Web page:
In 'Wandavision,' Marvel superheroes take on sitcoms
The Avengers have traveled to the corners of the universe. But two members face their most daunting challenge yet when they find themselves grounded in sitcomland.
In the new series "WandaVision," Wanda Maximoff aka Scarlet Witch (Elizabeth Olsen) and Vision (Paul Bettany) are attempting to blend into neighborhoods previously inhabited by the Petries, the Bradys and the Pritchetts, while enduring nosy neighbors, awkward dinner parties and ever-changing fashion trends.
Is this a superheroes' paradise or purgatory?
It'll take some time for audiences to discover the truth. After the first two episodes dropped on Jan. 15, Disney+ is making new ones available on a weekly basis.
Marvel Studios is betting that its fans will go along for the ride. It's part of what's referred to as Phase Four of the Marvel Cinematic Universe, the first phase to include television shows. Future TV series will revolve around Jeremy Renner's Hawkeye and Samuel L. Jackson's Nick Fury. Other small-screen projects will introduce Tatiana Maslany's She-Hulk and Oscar Isaac's Moon Knight.
"Disney+ gives us the opportunity to expand creatively what we do," said Kevin Feige, president of Marvel Studios, who went on to defend the decision to unspool "WandaVision" over several months, a strategy that has served "The Mandalorian" well.
"Sometimes series on streaming services drop all at once, but I think Disney was very smart to do it week by week," he said. "The conversation that takes place between episodes is very important and, quite frankly, a lot of fun."
The fan chat over "WandaVision" will certainly include predicting which classic shows will be honored. The first episode owes so much to "The Dick Van Dyke Show" that director Matt Shakman and head writer Jac Schaeffer consulted with that show's title star before filming began. During their lunch, 95-year-old legend Van Dyke offered some advice that would guide the entire production.
"He said, 'If it couldn't happen in real life, it can't happen on the show,'" Shakman said. "If you're drawing from something that's resonating with everyone's experience at home, you can do crazy things. You can tumble over ottomans. You can be goofy. You can be anything."
For early episodes, Olsen drew on Mary Tyler Moore and Elizabeth Montgomery of "Bewitched" for her lead performance. "I think I accidentally threw in some Lucy in the '70s just because there was so much physical comedy," she said.
Throughout the filming, much of which took place in front of live studio audiences, the actors had to remind themselves that their task wasn't to accurately depict past decades, but rather the sunny versions of them.
"We had to remember that we're not depicting an honest reality of the '60s or the '70s," Olsen said. "We are depicting the sitcom reality, which has its own set of rules."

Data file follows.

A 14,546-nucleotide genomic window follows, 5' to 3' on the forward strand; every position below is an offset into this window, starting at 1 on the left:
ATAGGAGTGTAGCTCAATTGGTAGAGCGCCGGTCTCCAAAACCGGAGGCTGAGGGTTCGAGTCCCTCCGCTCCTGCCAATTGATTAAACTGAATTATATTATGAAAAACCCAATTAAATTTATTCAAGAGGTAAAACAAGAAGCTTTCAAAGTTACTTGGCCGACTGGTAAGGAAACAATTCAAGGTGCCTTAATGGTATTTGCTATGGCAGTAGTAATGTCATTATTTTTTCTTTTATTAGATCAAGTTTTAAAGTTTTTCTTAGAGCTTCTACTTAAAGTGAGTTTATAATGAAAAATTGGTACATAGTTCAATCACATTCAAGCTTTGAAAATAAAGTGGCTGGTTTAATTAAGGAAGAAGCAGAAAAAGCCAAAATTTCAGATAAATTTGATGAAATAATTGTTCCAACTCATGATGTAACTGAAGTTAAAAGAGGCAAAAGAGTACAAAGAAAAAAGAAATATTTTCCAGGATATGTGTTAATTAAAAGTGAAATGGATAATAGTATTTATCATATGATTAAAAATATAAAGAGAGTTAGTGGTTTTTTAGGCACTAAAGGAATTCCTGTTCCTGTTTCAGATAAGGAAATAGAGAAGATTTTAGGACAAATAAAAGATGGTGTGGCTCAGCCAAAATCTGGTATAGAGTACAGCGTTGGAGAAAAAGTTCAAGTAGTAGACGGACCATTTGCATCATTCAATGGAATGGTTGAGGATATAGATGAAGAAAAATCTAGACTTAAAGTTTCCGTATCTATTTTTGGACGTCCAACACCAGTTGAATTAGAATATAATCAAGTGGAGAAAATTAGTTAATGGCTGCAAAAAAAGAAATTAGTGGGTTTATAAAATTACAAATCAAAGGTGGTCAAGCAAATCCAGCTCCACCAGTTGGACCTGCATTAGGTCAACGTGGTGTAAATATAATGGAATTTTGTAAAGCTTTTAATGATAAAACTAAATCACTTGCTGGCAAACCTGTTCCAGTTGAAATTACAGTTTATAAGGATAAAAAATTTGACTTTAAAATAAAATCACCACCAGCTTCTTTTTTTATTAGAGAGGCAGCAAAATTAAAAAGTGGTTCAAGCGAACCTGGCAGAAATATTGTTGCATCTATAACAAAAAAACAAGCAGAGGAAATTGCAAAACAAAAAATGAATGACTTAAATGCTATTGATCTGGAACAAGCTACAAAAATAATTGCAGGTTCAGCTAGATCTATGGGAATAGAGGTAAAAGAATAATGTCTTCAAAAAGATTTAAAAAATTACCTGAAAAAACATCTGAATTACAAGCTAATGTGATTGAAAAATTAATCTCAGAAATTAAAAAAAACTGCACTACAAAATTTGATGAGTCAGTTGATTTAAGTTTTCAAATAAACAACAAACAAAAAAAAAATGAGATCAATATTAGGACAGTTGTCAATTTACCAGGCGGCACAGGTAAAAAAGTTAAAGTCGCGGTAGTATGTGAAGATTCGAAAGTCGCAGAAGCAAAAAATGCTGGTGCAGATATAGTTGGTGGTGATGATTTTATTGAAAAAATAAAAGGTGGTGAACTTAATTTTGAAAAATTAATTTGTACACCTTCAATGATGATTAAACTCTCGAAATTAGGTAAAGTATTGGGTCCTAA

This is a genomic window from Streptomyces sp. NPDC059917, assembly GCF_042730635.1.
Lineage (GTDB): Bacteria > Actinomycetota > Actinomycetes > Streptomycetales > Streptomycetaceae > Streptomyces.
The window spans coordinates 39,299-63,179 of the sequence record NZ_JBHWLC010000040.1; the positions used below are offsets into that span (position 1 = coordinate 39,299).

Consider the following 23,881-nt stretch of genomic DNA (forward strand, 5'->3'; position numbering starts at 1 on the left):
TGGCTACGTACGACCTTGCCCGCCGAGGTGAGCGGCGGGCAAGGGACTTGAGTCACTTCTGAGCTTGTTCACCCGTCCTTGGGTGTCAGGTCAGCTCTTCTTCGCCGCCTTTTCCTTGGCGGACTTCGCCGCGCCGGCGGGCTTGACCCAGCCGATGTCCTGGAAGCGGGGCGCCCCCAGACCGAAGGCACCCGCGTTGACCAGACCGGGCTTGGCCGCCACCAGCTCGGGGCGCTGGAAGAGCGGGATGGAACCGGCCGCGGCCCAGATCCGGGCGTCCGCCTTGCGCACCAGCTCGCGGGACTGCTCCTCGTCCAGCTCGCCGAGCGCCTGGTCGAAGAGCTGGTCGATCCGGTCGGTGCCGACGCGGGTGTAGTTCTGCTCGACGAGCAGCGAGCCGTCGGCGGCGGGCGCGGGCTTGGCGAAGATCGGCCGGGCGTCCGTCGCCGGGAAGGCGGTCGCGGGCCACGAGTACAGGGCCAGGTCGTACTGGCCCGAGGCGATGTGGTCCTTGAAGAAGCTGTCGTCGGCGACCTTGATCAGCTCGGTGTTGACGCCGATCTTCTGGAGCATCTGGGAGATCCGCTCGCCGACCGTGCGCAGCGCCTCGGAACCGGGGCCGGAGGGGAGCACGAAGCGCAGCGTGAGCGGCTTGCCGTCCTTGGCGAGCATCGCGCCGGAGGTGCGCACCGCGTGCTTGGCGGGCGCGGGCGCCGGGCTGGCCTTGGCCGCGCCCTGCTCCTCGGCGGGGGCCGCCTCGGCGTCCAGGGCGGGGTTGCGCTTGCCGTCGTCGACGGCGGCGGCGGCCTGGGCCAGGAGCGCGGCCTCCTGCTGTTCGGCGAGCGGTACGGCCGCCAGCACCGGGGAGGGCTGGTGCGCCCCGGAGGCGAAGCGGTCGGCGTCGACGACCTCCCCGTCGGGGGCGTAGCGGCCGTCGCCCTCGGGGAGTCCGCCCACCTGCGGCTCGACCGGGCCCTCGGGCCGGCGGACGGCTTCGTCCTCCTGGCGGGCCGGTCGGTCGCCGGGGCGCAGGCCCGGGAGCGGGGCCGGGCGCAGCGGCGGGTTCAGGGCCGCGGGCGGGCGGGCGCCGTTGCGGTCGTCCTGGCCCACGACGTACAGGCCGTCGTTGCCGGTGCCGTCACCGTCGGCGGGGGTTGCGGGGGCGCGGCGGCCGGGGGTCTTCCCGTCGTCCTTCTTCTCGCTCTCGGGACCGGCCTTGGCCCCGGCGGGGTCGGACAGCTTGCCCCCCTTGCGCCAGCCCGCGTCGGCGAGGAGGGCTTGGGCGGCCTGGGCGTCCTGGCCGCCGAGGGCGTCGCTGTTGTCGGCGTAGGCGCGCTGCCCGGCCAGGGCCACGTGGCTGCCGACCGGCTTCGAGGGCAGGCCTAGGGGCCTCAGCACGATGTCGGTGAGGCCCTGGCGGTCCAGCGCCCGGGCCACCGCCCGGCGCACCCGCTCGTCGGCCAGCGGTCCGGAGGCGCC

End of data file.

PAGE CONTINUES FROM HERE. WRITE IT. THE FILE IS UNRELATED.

The genre may be new to these Marvel characters, but many participants had a personal connection to pull from.
Shakman was a cast member on "Good Morning, Mrs. Bliss," a show that evolved into "Saved by the Bell." Feige's grandfather Robert Short was an Emmy-winning executive who helped shepherd "Dick Van Dyke" and "Car 54, Where Are You?" And you may remember Olsen's sisters, Mary-Kate and Ashley.
"That background didn't even occur to me until I think we were standing in the writers room with pictures of 'Full House' on the wall," Feige said. 'And I went, 'Oh ... right.' "
Aside from the laughs in "WandaVision" — there are plenty of them — occasional signs indicate that something is amiss. A mysterious voice calling for Wanda. Residents behaving like Stepford wives. Military men lurking on the outskirts of town. Those ominous overtones may remind you of another TV classic, "The Twilight Zone."
"That show had an enormous impact on me personally," said Schaeffer. "You think you're in one sort of thing, and then suddenly it's slipped on its head. I think there are a lot of current prestige series that are doing this very exciting thing where you watch a couple episodes and you think the show is one thing, and then by Episode 4 or 5, it flips the script."
The waters will get even muddier when characters from past Marvel movies pop up. Randall Park's exasperated parole officer from "Ant-Man and the Wasp" and well as Kat Dennings' intern in "Thor" were both on the call sheet.
But Vision and Scarlet will remain at the heart of the series.
"I think that Wanda and Vision were fan favorites because their love story has been so very tragic but also really kind of warm and intimate," Schaeffer said. "We've sort of opened up space for them in which they are in this domestic sphere. We get to see them doing dishes and in the kitchen and all the sort of like homebody stuff that you would never get to see a superhero participate in. It's a lot of cute-cute until it's not."
Stories that may interest you
This is me: Local film fest celebrates the accomplishmenets of people with intellectual or developmental disabilities
“You don’t see this film festival and walk away thinking about issues about IDD like you did when you walked in."Discussing what she likes about the song “This is Me,” Claire Humphrey says, “Well, it fits me … It’s saying: Be yourself.”
MOVIE TIP Thunder Force If this comedy were in theaters, I might have had higher expectations. But seeing it on my TV screen, I found it diverting enough on a Saturday afternoon. Melissa McCarthy plays the kind of character we expect from Melissa McCarthy — a little out-there,...
BOOK TIP We Begin at the End Chris Whitaker Wally Lamb, Louise Penny, John Hart, Jane Harper and A.J. Finn are just a few of the esteemed writers in agreement that this novel is a wonderful and heartbreaking achievement. For what it's worth, I'm right there with them.